Some patients experiencing chest pain from reduced blood flow to the heart, known as angina, may benefit from having a stent implanted instead of starting chest pain medication, according to researchers at Imperial College London and Imperial College Healthcare NHS Trust. The research was partially funded by the NIHR, including the NIHR Imperial BRC Cardiovascular Theme Co-Lead Dr Rasha Al-Lamee.
The team found that implanting a stent – a tiny device that helps keep a narrowed artery open – in the heart improved chest pain and the patient’s ability to do exercise compared to patients who had not received a stent but had undergone a placebo procedure instead.
The ORBITA-2 trial follows the 2017 ORBITA trial, which found stents had no significant additional benefit on exercise capacity, symptoms or quality of life compared to medication. Participants in the ORBITA trial received stents (or placebo procedure) according to the current guidelines for treating patients with angina, which state patients should be offered three different types of chest pain medication to treat angina before a stent is considered.
Researchers suspected the lack of benefit from stents shown in the previous ORBITA trial may have been due to the high levels of chest pain medication these patients were taking, meaning stents did not have additional benefit.
To explore this further, patients in the ORBITA-2 study stopped taking their chest pain medication before receiving a stent or placebo procedure. Patients continued taking other medications, including aspirin and statins that reduce the risk of heart attack.
Analysis showed that more than one-third of patients who received a stent in the ORBITA-2 trial were free of angina symptoms at the end of the trial. These patients were three times more likely to have no angina at the end of the study than patients who received the placebo procedure. Stenting was not effective for all patients and 59 per cent of those who received a stent during the study continued to experience chest pain even after a successful procedure.
Dr Al-Lamee, who led the trial at Imperial College London and is also an interventional cardiologist at Imperial College Healthcare NHS Trust said: “The reality of clinical practice tells us that trying multiple chest pain medications is not realistic for patients who are experiencing uncomfortable angina symptoms. In the future, patients and medical teams have a choice of two pathways. For chest pain relief: anti-anginal chest pain medication or implanting a stent. All patients will need to continue medications that reduce their risk of future events such as heart attacks and death.”
“The key finding from looking at our two trials together is that the first treatment offered seems to have the maximum effect. Stents are not risk or cost-free but their use as an upfront procedure can now be considered evidence-based and potentially effective for some patients.”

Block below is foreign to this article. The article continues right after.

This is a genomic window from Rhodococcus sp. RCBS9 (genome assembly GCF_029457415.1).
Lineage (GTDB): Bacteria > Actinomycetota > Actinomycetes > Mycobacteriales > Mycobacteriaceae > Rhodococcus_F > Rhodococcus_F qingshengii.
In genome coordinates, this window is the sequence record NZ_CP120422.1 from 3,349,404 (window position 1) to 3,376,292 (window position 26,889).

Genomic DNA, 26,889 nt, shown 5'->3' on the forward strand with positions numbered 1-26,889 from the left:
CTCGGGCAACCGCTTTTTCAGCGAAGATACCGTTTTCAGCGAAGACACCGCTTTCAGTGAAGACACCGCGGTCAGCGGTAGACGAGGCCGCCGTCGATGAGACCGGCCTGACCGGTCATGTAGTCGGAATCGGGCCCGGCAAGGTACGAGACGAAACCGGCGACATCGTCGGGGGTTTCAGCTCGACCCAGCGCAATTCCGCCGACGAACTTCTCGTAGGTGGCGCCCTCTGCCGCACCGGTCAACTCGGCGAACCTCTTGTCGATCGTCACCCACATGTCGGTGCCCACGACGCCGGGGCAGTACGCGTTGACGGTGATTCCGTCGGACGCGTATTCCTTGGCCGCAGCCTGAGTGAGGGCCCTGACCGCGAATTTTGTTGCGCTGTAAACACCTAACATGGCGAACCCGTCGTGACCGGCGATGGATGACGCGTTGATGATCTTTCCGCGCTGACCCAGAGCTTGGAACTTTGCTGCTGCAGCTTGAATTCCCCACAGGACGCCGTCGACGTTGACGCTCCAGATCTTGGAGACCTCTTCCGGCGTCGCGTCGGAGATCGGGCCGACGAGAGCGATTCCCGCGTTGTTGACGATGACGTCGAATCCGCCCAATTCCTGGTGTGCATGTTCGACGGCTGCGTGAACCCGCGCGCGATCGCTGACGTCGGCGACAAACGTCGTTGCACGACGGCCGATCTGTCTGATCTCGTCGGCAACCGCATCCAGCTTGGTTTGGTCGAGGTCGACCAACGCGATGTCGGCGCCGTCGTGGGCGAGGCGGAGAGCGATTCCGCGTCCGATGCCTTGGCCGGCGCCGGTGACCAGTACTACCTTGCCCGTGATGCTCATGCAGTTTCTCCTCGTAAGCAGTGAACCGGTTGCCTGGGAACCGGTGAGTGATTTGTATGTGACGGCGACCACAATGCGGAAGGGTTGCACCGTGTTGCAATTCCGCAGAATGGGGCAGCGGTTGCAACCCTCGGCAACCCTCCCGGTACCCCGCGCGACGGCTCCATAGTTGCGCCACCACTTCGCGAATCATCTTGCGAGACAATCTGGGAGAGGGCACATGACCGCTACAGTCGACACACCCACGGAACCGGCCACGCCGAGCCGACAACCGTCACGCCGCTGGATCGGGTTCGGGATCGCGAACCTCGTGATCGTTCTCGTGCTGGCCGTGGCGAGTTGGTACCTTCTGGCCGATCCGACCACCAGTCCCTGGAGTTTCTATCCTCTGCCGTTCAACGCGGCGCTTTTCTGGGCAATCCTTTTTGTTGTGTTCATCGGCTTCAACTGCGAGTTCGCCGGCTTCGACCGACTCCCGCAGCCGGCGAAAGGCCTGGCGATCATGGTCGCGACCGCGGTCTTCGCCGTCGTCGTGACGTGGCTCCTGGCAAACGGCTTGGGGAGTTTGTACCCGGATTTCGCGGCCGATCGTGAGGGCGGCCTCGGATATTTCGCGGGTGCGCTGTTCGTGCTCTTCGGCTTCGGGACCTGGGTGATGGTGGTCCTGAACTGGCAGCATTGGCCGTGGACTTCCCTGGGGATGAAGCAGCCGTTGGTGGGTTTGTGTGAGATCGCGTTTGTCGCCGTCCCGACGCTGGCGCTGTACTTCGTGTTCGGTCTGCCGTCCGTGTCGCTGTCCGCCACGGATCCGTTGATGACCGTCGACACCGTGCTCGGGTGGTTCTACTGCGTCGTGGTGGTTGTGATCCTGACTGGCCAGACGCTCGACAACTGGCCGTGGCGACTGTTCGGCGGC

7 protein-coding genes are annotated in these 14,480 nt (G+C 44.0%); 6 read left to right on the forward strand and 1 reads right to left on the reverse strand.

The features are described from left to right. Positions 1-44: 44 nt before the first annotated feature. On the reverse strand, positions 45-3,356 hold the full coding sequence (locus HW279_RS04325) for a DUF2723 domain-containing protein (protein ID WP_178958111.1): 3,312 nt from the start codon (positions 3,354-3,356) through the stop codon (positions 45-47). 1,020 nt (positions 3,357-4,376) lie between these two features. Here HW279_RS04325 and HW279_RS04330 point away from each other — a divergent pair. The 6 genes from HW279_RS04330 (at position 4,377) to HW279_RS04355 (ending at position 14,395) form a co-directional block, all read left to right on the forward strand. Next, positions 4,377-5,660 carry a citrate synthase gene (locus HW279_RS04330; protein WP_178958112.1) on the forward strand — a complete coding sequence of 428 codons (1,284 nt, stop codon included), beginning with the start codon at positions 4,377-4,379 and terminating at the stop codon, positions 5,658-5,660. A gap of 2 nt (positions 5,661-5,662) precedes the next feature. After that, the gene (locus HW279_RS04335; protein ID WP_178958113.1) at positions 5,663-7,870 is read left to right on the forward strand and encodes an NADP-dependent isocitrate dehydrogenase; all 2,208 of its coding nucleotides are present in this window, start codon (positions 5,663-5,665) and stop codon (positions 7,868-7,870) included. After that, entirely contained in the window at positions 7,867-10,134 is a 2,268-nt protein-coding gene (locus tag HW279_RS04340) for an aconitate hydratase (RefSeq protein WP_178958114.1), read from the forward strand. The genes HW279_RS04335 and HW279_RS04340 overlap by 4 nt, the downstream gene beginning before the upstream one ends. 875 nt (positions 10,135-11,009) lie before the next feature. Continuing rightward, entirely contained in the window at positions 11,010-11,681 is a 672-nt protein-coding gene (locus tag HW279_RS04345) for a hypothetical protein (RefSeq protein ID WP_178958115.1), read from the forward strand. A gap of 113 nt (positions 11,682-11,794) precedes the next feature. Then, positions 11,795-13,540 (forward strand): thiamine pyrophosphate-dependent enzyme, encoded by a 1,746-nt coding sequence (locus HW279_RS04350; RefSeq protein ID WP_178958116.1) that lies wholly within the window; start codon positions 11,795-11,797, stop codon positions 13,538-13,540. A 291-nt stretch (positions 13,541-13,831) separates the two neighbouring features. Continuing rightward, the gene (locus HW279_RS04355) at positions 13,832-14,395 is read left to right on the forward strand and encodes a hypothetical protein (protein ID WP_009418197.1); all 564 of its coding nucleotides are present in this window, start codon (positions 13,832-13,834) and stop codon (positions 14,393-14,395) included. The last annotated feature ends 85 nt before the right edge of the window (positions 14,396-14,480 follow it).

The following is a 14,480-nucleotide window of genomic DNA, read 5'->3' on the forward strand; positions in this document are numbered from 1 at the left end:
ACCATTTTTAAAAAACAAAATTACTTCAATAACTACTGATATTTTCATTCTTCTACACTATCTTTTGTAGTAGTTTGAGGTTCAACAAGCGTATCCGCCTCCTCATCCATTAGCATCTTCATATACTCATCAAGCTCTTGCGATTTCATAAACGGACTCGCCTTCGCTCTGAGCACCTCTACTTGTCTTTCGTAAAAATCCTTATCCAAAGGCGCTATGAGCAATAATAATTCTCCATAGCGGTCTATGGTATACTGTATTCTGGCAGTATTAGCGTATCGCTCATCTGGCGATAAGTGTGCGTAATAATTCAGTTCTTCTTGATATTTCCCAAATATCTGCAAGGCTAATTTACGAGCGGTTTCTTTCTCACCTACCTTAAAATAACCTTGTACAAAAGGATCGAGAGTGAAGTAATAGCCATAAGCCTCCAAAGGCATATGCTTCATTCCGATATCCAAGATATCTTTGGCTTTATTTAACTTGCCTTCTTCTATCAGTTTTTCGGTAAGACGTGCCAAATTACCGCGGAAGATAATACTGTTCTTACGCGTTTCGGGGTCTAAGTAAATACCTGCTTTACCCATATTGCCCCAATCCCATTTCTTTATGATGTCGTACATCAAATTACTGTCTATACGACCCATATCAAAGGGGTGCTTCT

“The ORBITA and ORBITA-2 trials suggest the American and European guidelines for stable coronary artery disease may require updating to offer more flexibility for patients and clinicians to decide which treatment is most appropriate. Our study suggests that by restricting stenting to patients with inadequate response to chest pain medications, we may inadvertently be selecting the group of patients with the least to gain.”
Results of the trial were presented by Dr Christopher Rajkumar, a clinical research fellow at Imperial College London and lead author of the study, at the American Heart Association’s Scientific Sessions 2023 and published at the same time in the New England Journal of Medicine.
Researchers found that the positive effect of stenting was immediate and continued throughout the 12-week follow-up. They asked patients to score their symptoms daily using a specially developed app and found scores improved at the end of the study in those patients who had received a stent. These patients could also exercise for around one minute longer than those who received the placebo procedure. This is noted to be a smaller effect than many cardiologists would have believed from existing data and thought to be similar to the effect of one full dose of chest pain medication.
The study recruited 301 patients across 14 sites in the UK. Participants and research teams were unaware if they had received a stent or placebo procedure during the trial. Patients had 24-hour access to clinical research teams who were also unaware if patients had received a stent or not and medication was restarted if any participants complained of symptoms. Four patients in the stenting group and six in the placebo group experienced a heart attack.